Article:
What Would You Do With $20 Worth of Bitcoin?

Which is exactly what BitAccess did last week. Our team is made up of a wide spectrum of bitcoin users; from novice to expert. Everyone in the company was given $20 worth of bitcoin to spend as they so choose in a 24 hour time frame. The first challenge was to see how easy it was to spend and the second part was to see where we would all spend it. I myself turned straight to online shopping because, well, shopping. Alas, I found no new clothes or shoes and decided to earn more bitcoin. Gambling was not the way, as the site I used took my $1 and did not place my bet (sad blow to the bitcoin wallet). As alpaca socks and gambling were not working out for me I then listened to my colleague and invested the remainder of my BTC into loan sites. Some sites lacked intuitive navigation but after some use became easy to understand. I found BTCJam to have a user friendly site but most loans had a term of 365 days. I don’t know yet whether my investments worked but it was interesting to see what options were available to me. The the sites I spend the most time on were:

  • overstock.com
  • tigerdirect.ca
  • BTCjam.com
  • loanbase.com (formerly BitLendingClub.com)

My coworkers found other interesting ways to spend their bitcoins. The novice bought a pin (the health heart from Zelda), one of our engineers bought a screen protector for her tablet, another gambled away all his money (as he put it “this is the first time I could use a site and not feel guilty about using my own money!”), while another used his to buy an alt coin (he then invested a lot more of his own money into said alt coin, so I hope it works out for him :/ ). One brave co-worker not only loaned his money to other bitcoin users but went tip crazy with ChangeTip and gave everyone in his contact list a taste of free btc; He also went over the $20 limit.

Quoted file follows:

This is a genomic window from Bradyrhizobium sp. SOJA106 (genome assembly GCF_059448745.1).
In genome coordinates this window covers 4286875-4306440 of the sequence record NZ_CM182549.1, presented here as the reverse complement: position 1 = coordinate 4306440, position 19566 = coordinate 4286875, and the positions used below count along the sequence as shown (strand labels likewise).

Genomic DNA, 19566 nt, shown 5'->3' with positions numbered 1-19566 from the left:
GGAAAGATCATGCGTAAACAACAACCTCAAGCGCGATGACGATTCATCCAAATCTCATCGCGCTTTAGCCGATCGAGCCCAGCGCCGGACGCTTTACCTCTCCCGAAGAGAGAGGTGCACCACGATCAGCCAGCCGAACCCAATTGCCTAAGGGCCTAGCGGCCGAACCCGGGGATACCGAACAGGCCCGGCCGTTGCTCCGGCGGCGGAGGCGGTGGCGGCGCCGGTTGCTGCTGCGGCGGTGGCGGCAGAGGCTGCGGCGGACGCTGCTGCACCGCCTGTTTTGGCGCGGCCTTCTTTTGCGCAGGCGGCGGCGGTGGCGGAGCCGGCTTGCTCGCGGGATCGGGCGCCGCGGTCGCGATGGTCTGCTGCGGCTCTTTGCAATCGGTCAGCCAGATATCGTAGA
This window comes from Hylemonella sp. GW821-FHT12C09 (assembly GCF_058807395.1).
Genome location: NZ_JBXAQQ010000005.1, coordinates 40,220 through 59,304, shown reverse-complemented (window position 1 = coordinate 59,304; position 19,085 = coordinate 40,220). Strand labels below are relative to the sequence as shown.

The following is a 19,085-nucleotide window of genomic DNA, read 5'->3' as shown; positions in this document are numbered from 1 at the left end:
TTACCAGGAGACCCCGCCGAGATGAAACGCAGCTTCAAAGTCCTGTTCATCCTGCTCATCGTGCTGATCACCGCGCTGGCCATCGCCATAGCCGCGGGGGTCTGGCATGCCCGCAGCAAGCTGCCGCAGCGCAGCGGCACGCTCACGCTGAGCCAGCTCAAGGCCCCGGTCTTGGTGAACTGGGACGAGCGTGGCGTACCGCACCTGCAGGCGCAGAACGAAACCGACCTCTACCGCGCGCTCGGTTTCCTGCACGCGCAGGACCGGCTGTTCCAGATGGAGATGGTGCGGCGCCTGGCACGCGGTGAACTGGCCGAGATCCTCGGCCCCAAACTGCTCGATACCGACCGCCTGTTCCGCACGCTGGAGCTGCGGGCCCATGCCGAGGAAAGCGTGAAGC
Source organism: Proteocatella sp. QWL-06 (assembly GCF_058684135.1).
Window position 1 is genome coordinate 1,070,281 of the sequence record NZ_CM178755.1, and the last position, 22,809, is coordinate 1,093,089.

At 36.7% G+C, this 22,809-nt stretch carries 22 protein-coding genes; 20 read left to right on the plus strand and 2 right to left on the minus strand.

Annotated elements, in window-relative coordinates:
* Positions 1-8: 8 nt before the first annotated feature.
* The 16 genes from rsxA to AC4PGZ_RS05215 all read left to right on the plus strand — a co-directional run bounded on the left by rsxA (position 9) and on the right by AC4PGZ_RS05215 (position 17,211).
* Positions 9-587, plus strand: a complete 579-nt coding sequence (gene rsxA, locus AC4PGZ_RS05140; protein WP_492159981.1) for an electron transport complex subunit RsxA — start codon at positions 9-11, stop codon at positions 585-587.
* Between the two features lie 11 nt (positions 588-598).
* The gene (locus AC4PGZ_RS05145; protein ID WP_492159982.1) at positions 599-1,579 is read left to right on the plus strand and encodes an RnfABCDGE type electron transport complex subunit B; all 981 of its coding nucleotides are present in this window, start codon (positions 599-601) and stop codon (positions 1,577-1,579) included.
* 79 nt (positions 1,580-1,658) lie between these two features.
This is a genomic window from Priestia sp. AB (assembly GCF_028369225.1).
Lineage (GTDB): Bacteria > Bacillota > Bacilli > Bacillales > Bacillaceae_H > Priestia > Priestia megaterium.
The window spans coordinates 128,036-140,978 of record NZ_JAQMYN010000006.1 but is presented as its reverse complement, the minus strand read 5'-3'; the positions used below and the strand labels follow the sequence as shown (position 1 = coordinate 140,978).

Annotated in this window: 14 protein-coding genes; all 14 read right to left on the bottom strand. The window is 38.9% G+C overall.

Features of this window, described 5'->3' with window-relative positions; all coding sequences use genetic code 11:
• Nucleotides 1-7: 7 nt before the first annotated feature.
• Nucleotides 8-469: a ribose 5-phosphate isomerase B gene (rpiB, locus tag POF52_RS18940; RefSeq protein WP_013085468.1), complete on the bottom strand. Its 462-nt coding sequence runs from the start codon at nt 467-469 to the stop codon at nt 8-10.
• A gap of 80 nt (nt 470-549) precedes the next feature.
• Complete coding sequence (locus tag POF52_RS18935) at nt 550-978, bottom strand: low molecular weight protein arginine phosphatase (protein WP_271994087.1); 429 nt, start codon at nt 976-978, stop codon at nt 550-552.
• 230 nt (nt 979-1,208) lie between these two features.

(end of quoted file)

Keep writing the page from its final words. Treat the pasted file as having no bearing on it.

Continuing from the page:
The clear winner of this challenge was my colleague who used his bitcoin as an alternative form of allowance for his son. Since kids already have a basic understanding of money (you have it, you trade it for something cooler, you don’t have it anymore), our brilliant engineer thought this was an easier way than having his kid constantly counting out coins. His kid can see the dollar amount in his bitcoin wallet and whenever he wants to purchase something he can transfer funds to his father and see the numbers change. Also no more dealing with piggy banks and nickels, so win!

As a company we got together and made fun of how obvious it was to predict where everyone would spend their btc (from me shopping, to our one coworker who forgot to do the challenge all together), but we did agree on a few key details. Waiting for confirmations is a pain, but it is something we’ve experienced when using other payment systems. Also, a lack of bitcoin acceptance options makes the barrier of entry to spend bitcoin hard, but a few key sites that accept the payment method are making good headway. Overall the challenge not only exposed some new talent to the world of bitcoin, but gave us new and unique ideas on how to use this new currency. And who knows, maybe all those investments I made will payout someday.